Most people don’t realize it, but a major battle is taking place between the United States Supreme Court and the California Supreme Court concerning class actions. I recently wrote (starting on pg. 4) about this battle, along with my former colleague, Robert Rodriquez, soon after my significant briefing in a class action matter that immediately followed the now infamous AT&T Mobility decision.

It is a battle that has been taking place for several years. The dispute is over the issue of whether and to what extent the Federal Arbitration Act preempts state laws that invalidate class action waivers as void against public policy. I have a lot of experience litigating class action matters in both the consumer protection and franchisee context. I can say that the outcome of the Court’s decision will have a huge impact in the employment context.

There are two cases that are presently pending before the California Supreme Court. The following are the case summaries:

Sanchez v. Valencia Holding Co. LLC, S199119. (B228027; 201 Cal.App.4th 74; Los Angeles County Superior Court; BC433634.) Petition for review after the Court of Appeal affirmed an order denying a petition to compel arbitration. This case includes the following issue: Does the Federal Arbitration Act (9 U.S.C. § 2), as interpreted in AT&T Mobility LLC v. Concepcion (2011) 563 U.S. __ [131 S. Ct. 1740, 179 L.Ed.2d 742], preempt state law rules invalidating mandatory arbitration provisions in a consumer contract as procedurally and substantively unconscionable?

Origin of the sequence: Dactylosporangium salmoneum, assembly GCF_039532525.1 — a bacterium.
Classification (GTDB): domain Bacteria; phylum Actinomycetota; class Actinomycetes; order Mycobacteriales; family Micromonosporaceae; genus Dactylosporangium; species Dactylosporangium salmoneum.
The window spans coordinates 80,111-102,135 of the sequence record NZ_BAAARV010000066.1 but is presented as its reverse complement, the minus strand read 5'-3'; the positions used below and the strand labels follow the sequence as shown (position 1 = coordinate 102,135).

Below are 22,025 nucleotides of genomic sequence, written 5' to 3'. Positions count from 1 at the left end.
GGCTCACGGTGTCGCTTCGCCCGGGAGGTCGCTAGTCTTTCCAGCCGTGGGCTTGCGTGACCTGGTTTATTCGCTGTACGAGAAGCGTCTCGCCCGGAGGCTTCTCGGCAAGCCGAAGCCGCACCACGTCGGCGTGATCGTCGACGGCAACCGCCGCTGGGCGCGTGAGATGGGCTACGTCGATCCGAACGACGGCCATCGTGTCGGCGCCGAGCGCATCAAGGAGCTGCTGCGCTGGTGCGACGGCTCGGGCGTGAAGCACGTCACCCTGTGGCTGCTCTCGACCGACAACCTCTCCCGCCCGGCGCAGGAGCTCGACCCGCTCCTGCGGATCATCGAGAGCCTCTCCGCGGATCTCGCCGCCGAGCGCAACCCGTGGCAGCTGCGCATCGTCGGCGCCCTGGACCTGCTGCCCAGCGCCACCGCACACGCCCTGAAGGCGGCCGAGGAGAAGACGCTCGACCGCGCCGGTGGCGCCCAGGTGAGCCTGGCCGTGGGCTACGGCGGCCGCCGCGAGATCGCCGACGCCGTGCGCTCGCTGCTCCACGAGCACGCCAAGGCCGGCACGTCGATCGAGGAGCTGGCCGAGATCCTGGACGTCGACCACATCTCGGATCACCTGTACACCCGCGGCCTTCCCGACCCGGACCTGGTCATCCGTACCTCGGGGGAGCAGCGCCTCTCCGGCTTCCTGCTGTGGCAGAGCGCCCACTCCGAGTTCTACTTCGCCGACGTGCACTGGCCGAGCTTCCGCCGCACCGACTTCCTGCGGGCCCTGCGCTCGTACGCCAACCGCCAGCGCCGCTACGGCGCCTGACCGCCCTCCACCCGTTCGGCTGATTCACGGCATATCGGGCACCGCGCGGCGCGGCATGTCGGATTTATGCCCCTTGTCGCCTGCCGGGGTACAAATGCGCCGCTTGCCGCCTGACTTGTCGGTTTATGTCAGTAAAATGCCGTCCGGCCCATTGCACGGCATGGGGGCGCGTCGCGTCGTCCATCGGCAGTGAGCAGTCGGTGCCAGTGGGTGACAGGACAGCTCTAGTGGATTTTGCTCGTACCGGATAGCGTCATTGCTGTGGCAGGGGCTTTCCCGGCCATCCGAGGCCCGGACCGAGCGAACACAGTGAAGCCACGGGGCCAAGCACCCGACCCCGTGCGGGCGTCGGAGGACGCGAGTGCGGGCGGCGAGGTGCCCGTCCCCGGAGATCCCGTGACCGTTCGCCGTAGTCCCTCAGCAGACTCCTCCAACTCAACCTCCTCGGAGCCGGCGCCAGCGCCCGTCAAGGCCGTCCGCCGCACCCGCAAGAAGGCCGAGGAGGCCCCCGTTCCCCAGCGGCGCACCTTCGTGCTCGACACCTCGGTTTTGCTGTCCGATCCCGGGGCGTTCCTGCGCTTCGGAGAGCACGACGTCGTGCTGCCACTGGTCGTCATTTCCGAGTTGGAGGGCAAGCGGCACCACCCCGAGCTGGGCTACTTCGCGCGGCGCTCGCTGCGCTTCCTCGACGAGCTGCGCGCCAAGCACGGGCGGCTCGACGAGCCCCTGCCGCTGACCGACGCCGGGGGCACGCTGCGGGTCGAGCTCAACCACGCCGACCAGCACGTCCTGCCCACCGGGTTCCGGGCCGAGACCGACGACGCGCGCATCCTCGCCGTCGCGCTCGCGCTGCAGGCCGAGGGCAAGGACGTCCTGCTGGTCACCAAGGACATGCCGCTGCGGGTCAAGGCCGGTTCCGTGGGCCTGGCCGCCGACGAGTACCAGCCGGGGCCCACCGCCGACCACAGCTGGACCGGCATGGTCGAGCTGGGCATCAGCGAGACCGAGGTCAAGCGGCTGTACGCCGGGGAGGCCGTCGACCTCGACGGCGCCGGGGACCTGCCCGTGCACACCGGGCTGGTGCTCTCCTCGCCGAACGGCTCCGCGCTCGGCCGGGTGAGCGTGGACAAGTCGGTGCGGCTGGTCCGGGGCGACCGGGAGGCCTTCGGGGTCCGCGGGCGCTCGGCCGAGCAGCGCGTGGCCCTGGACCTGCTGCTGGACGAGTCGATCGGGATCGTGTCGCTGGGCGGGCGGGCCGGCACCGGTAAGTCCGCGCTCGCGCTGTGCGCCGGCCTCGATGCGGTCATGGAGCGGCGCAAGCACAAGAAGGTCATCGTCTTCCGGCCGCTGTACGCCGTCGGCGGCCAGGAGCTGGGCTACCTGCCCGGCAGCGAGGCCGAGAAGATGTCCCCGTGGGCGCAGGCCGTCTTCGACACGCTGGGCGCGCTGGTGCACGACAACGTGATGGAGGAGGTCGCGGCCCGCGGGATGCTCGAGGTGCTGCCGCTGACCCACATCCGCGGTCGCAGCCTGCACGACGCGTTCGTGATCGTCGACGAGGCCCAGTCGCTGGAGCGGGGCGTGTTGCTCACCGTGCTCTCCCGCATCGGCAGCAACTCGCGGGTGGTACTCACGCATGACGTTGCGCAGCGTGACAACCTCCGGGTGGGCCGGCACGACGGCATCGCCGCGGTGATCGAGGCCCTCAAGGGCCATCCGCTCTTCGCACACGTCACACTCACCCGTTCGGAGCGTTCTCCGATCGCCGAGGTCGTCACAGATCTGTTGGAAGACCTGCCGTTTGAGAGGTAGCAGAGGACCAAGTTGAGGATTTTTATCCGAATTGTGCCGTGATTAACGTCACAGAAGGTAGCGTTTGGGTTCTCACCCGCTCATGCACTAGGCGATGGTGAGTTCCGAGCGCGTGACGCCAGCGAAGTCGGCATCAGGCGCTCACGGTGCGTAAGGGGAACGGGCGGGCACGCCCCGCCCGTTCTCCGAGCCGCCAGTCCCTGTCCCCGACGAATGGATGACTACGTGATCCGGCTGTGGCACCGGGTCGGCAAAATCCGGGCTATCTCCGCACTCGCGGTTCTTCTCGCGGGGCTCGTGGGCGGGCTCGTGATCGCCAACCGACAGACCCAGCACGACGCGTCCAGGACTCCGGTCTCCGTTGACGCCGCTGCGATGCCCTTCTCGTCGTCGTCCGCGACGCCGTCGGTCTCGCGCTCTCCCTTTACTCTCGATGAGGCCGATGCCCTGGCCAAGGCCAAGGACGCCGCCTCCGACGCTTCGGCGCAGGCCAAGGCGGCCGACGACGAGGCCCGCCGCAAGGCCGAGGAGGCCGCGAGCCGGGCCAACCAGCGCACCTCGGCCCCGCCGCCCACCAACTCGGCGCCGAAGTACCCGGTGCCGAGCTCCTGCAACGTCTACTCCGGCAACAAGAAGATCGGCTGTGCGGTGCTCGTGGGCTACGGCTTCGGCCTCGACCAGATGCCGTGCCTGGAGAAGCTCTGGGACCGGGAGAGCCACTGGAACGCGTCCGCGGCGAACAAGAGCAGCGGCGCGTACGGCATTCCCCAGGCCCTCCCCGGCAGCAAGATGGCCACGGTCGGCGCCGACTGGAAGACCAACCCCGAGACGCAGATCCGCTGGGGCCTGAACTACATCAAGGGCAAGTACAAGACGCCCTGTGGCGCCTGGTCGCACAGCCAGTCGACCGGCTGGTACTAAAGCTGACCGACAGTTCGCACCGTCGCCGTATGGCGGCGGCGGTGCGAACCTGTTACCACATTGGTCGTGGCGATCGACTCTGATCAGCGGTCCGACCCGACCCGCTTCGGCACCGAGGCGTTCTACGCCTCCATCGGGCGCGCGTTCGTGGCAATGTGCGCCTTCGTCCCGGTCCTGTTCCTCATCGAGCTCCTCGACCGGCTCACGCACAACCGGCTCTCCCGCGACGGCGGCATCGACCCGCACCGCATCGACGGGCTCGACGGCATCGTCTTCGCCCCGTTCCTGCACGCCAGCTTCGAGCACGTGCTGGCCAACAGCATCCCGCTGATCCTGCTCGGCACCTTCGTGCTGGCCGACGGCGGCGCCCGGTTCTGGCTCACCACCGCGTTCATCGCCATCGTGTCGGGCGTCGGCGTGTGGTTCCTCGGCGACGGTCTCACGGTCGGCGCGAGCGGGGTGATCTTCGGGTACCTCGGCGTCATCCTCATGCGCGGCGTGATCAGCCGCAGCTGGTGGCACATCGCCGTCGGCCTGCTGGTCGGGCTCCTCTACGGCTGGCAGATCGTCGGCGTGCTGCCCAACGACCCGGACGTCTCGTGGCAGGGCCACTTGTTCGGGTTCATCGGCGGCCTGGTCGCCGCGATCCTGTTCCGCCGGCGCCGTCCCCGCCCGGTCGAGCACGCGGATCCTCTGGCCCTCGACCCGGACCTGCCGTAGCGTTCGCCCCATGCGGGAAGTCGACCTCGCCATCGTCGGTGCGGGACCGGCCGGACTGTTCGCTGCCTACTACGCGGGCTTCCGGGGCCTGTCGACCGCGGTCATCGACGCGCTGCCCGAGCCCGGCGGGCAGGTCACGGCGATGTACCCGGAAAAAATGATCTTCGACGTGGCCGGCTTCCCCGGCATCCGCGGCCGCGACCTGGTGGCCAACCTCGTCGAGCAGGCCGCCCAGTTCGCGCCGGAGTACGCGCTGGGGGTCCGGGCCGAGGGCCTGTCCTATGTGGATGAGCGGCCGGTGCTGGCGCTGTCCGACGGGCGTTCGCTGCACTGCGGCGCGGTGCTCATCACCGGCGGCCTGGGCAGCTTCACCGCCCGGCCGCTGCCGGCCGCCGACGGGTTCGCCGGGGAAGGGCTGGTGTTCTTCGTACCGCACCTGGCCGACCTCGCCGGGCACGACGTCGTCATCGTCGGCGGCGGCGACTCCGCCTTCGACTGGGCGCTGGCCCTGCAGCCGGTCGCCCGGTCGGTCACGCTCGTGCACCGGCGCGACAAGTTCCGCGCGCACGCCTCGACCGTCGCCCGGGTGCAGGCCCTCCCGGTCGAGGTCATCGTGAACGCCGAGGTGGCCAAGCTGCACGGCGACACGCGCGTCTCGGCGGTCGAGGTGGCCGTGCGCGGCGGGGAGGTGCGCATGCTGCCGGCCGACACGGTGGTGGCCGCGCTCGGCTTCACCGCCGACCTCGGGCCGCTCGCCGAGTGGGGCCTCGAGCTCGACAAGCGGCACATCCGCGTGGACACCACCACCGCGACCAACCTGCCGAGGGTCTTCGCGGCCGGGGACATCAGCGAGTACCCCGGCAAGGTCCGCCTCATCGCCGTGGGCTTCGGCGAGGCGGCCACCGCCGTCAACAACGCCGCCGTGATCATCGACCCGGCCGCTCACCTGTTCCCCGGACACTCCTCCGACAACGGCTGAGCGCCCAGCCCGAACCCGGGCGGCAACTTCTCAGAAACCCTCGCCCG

Sonic-Calabasas A, Inc. v. Moreno, S174475. (B204902; 174 Cal.App.4th 546; Los Angeles County Superior Court; BS107161.) Petition for review after the Court of Appeal reversed an order denying a motion to compel arbitration. This case presents the following issue on remand from the United States Supreme Court: What is the significance of AT&T Mobility LLC v. Concepcion (2011) 563 U.S. __ [131 S.Ct. 1740, 179 L.Ed.2d 742] to the issues in this case?

The outcomes from these two cases will have a lasting impact on California consumer rights. The collateral damage in the employment context will be unavoidable.

I’ll keep you posted on what the Court decides.